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IFC Supports Brazil’s First Large Wind Power Farm


In Washington
Ann Pasco

Phone: +1 (202) 473-9167

Email:
apasco@ifc.org

In Washington DC

Adriana Gomez

Phone: (202) 458 5204

Email:
Agomez@ifc.org


Washington D.C., January 10, 2006—The International Finance Corporation, the private sector arm of the World Bank Group, will make an equity investment of $5.5 million in Energias Renováveis do Brasil Ltda (Enerbrasil), to support the construction, operation, and maintenance of a 49.3 megawatt wind power park located in the Municipality of Rio do Fogo, State of Rio Grande do Norte, in the Northeast of Brazil. Wind power is a free and renewable energy resource that offers substantial environmental benefits with no pollution to many parts of Brazil where it is difficult to transmit traditional power.

Scheduled to begin operating in June 2006, the Rio do Fogo wind farm is expected to be the first large-scale wind power project to enter commercial operation in Brazil.  Enerbrasil will sell all its output to Centrais Elétricas Brasileiras S.A. (Eletrobrás), Brazil’s state-controlled electricity utility, under a 20-year power purchase agreement.

“We are very pleased to be partnering with Iberdrola in this investment. IFC’s financing to Enerbrasil fits our strategy to support infrastructure and to promote renewable energy development, which is a priority area for the Government of Brazil,” said Atul Mehta, IFC’s Director for Latin America and Caribbean.

Brazil has been a leading country in the use of renewable energy resources, including hydroelectricity and alcohol-based vehicle fuels.  In 2002, to expand on the available resource potential, Brazil passed a law to create PROINFA, a national program designed to stimulate greater use of electricity generated from non-traditional renewable energy resources such as wind, biomass, and small hydro generation projects.  PROINFA calls for a total of 3,300 MW of such new capacity supported by firm power sales contracts with Eletrobrás.  The PROINFA program is administered by the Ministry of Energy and Mines.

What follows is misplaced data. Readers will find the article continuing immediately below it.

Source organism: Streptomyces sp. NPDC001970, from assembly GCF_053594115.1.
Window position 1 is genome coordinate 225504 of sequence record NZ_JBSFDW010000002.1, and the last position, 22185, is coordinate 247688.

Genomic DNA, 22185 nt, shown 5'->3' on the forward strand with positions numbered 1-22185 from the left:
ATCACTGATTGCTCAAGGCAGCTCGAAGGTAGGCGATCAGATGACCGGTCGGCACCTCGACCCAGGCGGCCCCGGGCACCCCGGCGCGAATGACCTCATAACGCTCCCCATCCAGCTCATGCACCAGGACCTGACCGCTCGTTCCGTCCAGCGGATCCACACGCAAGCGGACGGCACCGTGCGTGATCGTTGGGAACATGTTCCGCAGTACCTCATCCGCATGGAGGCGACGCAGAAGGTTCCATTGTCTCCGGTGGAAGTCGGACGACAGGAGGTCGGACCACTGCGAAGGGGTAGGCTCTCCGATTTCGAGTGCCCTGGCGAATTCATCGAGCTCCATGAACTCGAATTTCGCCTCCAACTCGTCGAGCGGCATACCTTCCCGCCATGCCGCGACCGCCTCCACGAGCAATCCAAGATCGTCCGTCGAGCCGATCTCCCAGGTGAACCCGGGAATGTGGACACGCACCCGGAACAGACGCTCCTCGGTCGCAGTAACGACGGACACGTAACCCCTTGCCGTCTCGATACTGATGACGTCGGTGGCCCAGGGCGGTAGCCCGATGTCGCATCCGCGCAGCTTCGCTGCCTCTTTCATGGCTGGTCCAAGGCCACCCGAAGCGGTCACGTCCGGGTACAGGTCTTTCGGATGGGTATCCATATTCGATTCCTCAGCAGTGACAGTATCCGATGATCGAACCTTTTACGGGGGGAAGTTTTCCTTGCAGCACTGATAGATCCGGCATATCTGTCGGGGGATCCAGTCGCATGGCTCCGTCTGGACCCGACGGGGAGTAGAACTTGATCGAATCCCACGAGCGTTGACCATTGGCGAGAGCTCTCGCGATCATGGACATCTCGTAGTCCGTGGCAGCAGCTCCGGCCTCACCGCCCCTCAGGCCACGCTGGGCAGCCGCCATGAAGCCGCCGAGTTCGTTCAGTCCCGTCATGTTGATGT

“IFC is committed to facilitating private sector investment in renewable energy, including wind power generation systems. This project is an important investment that will facilitate the development of Brazil’s PROINFA program,” said Francisco Tourreilles, IFC’s Director for Infrastructure.

“Iberdrola is delighted to be working with IFC on this important renewable energy project in Brazil.  The Rio do Fogo wind farm is just one part of the company’s plan to expand renewable energy projects in strategic countries” said Bosco López-Aranguren, Iberdrola´s Head of Structured Finance for Renewable Energy.

Enerbrasil is a wholly-owned Brazilian subsidiary of Iberdrola Energías Renovables (“Iberenova”), one of the leading companies worldwide in the renewable energy business. Iberenova is a 100% subsidiary of Iberdrola S.A. of Spain, one of the largest private electricity groups worldwide. Iberdrola is among the leading renewable energy utilities in the world and has approximately 3,000 MW of wind projects under management.

IFC is pursuing wind project financing opportunities across Latin America and the Caribbean as well as other developing regions, an effort that includes addressing market barriers.

IFC in Brazil

During fiscal year 2005, Brazil received the largest amount of IFC financing, in US dollar value, among Latin American countries. IFC made investments of $591million, including $190 million in syndications, in sectors ranging from agribusiness and transportation to manufacturing and the financial markets. IFC’s total portfolio in Brazil was $913 million at June 2005.

IFC's strategy for Brazil focuses on enhancing clients' prospects for competitiveness and growth, improving the country's social equity through voluntary actions by the private sector, and continuing to promote sustainability.

These priorities entail investing in growing, export-oriented companies; helping Brazilian companies expand internationally (including through South-South investments); emphasizing infrastructure and logistics, notably public-private partnerships that expand services to poorer people; and helping build financial and capital markets. IFC also seeks to finance firms committed to environmental and social sustainability, to help improve corporate governance, and to support microfinance and socially-oriented entrepreneurship. Since 1956, when Brazil joined IFC, the Corporation has provided $7.45 billion, including syndications, for 162 companies.

About IFC

The International Finance Corporation is the private sector arm of the World Bank Group and is headquartered in Washington, D.C.  IFC coordinates its activities with the other institutions of the World Bank Group but is legally and financially independent.  Its 178 member countries provide its share capital and collectively determine its policies.

The mission of IFC is to promote sustainable private sector investment in developing and transition countries, helping to reduce poverty and improve people’s lives. IFC finances private sector investments in the developing world, mobilizes capital in the international financial markets, helps clients improve social and environmental sustainability, and provides technical assistance and advice to governments and businesses. From its founding in 1956 through FY05, IFC has committed more than $49 billion of its own funds and arranged $24 billion in syndications for 3,319 companies in 140 developing countries. IFC’s worldwide committed portfolio as of FY05 was $19.3 billion for its own account and $5.3 billion held for participants in loan syndications.  For more information, visit
www.ifc.org.